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2017 Legislative Sessions have brought several changes to the State Historic Tax Credit, including how these credits can be used and who is eligible to participate in the program. Confused already? No problem! We are here to give you a quick rundown of everything you need to know.

Change 1: How the Credit can be Applied

As of May 4, 2017, the state preservation tax credit may be applied to business franchise taxes or insurance premium taxes. According to the Texas Historical Commission, “Senate Bill 550, changed Section 171.908(e)  of the Texas Tax Code to permit the credit to be claimed against Texas insurance premium tax by an entity that is subject to that tax under Chapter 221 – 224 of the Insurance Code. A tax credit certificate received by the owner may be transferred to an entity subject to the insurance premium tax in a manner similar to that used for franchise tax credit transfer.”

The purpose of this change is related to recent proposals to eliminate the state franchise tax. The change in the code will protect the program if the legislature does away with the franchise tax in the future.

Change 2: Eligibility of Higher Education Institutions

State institutions of Higher Education are now eligible to claim the Texas state historic tax credit, due to House Bill 1003 passed in the 85th Legislative Session. An institution of higher education or university system as defined by Section 61.003 of the Education Code includes any public technical institute, public junior college, public senior college or university, medical or dental unit, public state college, or other agency of higher education.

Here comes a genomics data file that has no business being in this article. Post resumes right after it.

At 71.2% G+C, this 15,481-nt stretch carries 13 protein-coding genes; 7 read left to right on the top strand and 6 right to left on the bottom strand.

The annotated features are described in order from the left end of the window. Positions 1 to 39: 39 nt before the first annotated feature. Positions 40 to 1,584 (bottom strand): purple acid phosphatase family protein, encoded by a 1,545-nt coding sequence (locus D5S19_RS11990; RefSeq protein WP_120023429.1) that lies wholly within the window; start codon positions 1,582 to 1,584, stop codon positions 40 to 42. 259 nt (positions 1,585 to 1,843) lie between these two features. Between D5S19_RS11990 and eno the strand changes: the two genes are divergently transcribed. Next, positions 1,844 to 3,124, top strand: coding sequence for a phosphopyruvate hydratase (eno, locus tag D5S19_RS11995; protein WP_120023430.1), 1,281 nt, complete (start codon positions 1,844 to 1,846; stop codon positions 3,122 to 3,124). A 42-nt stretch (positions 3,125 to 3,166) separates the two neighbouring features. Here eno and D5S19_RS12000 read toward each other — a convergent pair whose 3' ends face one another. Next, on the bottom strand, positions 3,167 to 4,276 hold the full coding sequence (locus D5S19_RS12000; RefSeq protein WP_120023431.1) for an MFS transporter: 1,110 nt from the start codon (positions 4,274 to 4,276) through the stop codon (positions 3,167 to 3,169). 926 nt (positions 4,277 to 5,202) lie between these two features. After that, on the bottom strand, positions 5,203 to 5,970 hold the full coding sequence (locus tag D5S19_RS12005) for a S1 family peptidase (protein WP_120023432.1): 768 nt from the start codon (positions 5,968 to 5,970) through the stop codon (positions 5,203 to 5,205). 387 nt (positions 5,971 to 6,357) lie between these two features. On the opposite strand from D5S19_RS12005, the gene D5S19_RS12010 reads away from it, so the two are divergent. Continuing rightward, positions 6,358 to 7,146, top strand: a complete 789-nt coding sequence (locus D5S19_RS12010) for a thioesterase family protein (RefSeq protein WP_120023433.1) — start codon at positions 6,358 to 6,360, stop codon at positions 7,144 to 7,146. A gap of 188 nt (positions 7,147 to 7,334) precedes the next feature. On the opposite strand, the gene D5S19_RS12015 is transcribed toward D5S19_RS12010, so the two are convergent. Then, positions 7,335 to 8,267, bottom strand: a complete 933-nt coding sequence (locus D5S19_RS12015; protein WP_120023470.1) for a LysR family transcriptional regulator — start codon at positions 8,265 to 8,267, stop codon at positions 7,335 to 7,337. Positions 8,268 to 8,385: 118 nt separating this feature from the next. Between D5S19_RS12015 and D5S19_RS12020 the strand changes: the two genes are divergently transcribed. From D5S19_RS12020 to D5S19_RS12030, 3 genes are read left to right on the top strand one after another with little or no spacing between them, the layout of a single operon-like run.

What does this mean for higher education?

  • This new bill allows these institutions to use the tax credit to assist in financing capital projects or maintenance work on their historic buildings.
  • The program will provide university systems with a tax credit against Texas franchise taxes or insurance premium taxes equal to 25% of qualified costs expended on the rehabilitation of a historic building.
  • Higher education institutions are eligible to sell the credits they earn to private companies that owe franchise taxes or insurance premium taxes to the Texas Comptroller of Public Accounts.

It is important to note that all higher education projects must follow the same rules as other projects participating in the Texas Historic Preservation Tax Credit program. You can read more about these rules and requirements here.

Do you have specific  questions regarding the Texas Historic Tax Credit program or the changes recently passed in the 85th Legislative Session?

Our team at Archtiexas can help! In addition to architecture, planning and historic preservation, our firm provides consultation to our clients, guiding them through the complexities of federal, state and city tax incentives. we can combine our services to provide any level of assistance needed, including those required for full architectural rehabilitation or restoration.

Some of our current tax incentive projects include Factory Six03, MidElm Lofts,  Purse Building Rehabilitation, Trinity University and St. Edward’s University.

Sources: Texas Historical CommissionPreservation Austin